Call for Papers
How does the idea of the Business Model influence our understanding of organizations, their dynamics and their
interactions with their environment? Using the definition of Teece (2010) that a business model is the 'way in which the business
enterprise delivers value to customers, entices customers to pay for value, and converts those payments to profit', this track
invites contributions that continue the on-going conversations about business models including the emergence of new business
models, such those developed by social businesses.
We invite carefully crafted papers that can be conceptual or empirical that address the Business Model theme and link it to a better understanding of organizational issues and the understanding of organizations. The topics noted below are suggestive and not complete.
- How do Business Models act as a classificatory device? Few have probed the intellectual basis of the Classifications that are used: is the classification taxonomic or typographical; is it more relevant at the cognitive level or at the economic level; and what does the classification do for our understanding of organizations, their histories and their future trajectories (Baden-Fuller & Morgan, 2010)?
- What is the role of the Business Model as a Metaphor that focuses attention and gives rise to a better understanding of issues such as Strategy (Zott et al., 2011); Value Capture mechanisms and their relationships with Value Creation (Teece, 2010), and Value Chains (Zott & Amit, 2008)? How does the concept of the Business Model shape our conceptions of industry boundaries and industry evolution?
- How do Business Models act as Recipes that assist firms in thinking about how they can act? How can they be incorporated into stories of organizations (Doganova & Eyquem-Renault, 2009; Sabatier et al., 2010). In this conception, Business Models are not straightjackets; they rather evolve over time as they are enacted by firms. According to Morrison and Morgan (1999), models have value if they are manipulatable but our understanding of the possibilities and limitations of manipulating Business Models is still emerging (e.g. Bozeman et al., 2007).
- How does a perspective on Business Model innovation improve our understanding of Social Enterprises? Such businesses are socioeconomic hybrid organizations that combine market and social welfare logics: they pursue a social mission but rely on commercial activities to generate revenue and sustain their operations (Battilana & Dorado, 2010; Tracey et al., 2010).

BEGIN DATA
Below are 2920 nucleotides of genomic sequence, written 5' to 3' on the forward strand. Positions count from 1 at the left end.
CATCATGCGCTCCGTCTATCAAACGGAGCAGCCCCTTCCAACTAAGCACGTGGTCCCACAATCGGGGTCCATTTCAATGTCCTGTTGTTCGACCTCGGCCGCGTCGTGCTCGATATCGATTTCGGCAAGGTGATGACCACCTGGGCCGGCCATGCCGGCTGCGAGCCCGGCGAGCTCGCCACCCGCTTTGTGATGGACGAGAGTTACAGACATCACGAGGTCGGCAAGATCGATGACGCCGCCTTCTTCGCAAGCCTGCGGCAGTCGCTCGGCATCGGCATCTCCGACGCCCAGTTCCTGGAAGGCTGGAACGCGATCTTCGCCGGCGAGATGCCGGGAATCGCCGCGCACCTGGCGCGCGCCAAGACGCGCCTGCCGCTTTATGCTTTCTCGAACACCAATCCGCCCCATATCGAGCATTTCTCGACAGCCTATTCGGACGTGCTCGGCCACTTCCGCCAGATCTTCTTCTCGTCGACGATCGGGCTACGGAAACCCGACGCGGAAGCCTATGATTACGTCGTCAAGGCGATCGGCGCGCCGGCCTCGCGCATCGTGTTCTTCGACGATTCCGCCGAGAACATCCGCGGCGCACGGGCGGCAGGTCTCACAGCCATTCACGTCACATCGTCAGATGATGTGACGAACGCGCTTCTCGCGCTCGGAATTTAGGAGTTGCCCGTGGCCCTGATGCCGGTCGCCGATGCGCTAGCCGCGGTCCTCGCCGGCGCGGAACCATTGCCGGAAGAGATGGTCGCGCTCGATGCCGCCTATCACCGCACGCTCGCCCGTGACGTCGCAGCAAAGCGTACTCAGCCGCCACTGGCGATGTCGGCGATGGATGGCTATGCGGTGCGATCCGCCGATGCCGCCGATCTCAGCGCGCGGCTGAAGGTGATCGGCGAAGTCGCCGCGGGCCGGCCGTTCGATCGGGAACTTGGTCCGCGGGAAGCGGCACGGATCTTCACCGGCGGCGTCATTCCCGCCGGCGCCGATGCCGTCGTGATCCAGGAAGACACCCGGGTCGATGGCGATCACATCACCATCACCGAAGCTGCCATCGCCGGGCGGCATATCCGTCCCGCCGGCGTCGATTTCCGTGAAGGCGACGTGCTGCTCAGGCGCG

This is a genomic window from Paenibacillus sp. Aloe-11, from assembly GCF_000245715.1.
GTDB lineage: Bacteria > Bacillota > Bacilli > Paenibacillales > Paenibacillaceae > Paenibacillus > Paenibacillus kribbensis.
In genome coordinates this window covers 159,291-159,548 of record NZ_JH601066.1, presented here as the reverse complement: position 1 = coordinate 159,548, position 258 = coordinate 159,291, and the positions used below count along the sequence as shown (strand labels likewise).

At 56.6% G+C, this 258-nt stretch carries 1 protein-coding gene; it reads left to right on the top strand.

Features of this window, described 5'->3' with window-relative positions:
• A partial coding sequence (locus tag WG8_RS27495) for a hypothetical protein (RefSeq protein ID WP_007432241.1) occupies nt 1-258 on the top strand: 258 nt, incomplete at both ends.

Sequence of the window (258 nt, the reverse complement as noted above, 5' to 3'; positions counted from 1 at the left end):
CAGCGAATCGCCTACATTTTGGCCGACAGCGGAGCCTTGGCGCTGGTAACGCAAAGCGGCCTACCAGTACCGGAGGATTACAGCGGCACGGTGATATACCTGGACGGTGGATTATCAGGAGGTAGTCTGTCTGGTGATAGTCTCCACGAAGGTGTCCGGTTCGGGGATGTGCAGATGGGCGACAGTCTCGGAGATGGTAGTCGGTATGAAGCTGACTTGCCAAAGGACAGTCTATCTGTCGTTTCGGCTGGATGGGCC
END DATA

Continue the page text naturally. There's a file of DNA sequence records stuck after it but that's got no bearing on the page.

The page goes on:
Baden-Fuller, Charles & Mary Morgan (2010): 'Business models as models.' Long Range Planning, 43 (2-3), 156–171.
Battilana, Julia & Silvia Dorado (2010): 'Building sustainable hybrid organizations: the case of commercial microfinance organizations.' Academy of Management Journal, 53, 1419–1440.
Bozeman, Barry, Philippe Laredo & Vincent Mangematin (2007): 'Understanding the emergence and deployment of "nano" S&T.' Research Policy, 36 (6), 807–812.
Doganova, Liliana & Marie Eyquem-Renault (2009): 'What do business models do? Innovation devices in technology entrepreneurship.' Research Policy, 38 (10), 1559–1570.
Morgan, Mary & Margaret Morrison (1999): 'Models as mediators.' In: M. Morgan & M. Morrison (eds.): Models as Mediators. Cambridge, UK: Cambridge University Press.
Sabatier, Valérie, Vincent Mangematin & Tristan Rousselle (2010): 'From recipe to dinner: business model portfolio in the European biopharmaceutical industry.' Long Range Planning, 43 (2), 431–447.
Teece, David (2010): 'Business models, business strategy and innovation.' Long Range Planning, 43, 172–194.
Tracey, Paul, Nelson Phillips & Owne Jarvis (2010): 'Bridging institutional entrepreneurship and the creation of new organizational forms: a multilevel model.' Organization Science, orsc.1090.0522
Zott, Christoph & Raphael Amit (2008): 'The fit between product market strategy and business model: implications for firm performance.' Strategic Management Journal, 29, 1–26.
Zott, Christoph, Raphael Amit & Lorenzo Massa (2011): 'The business model: recent developments and future research.' Journal of Management, 37, 1019–1042.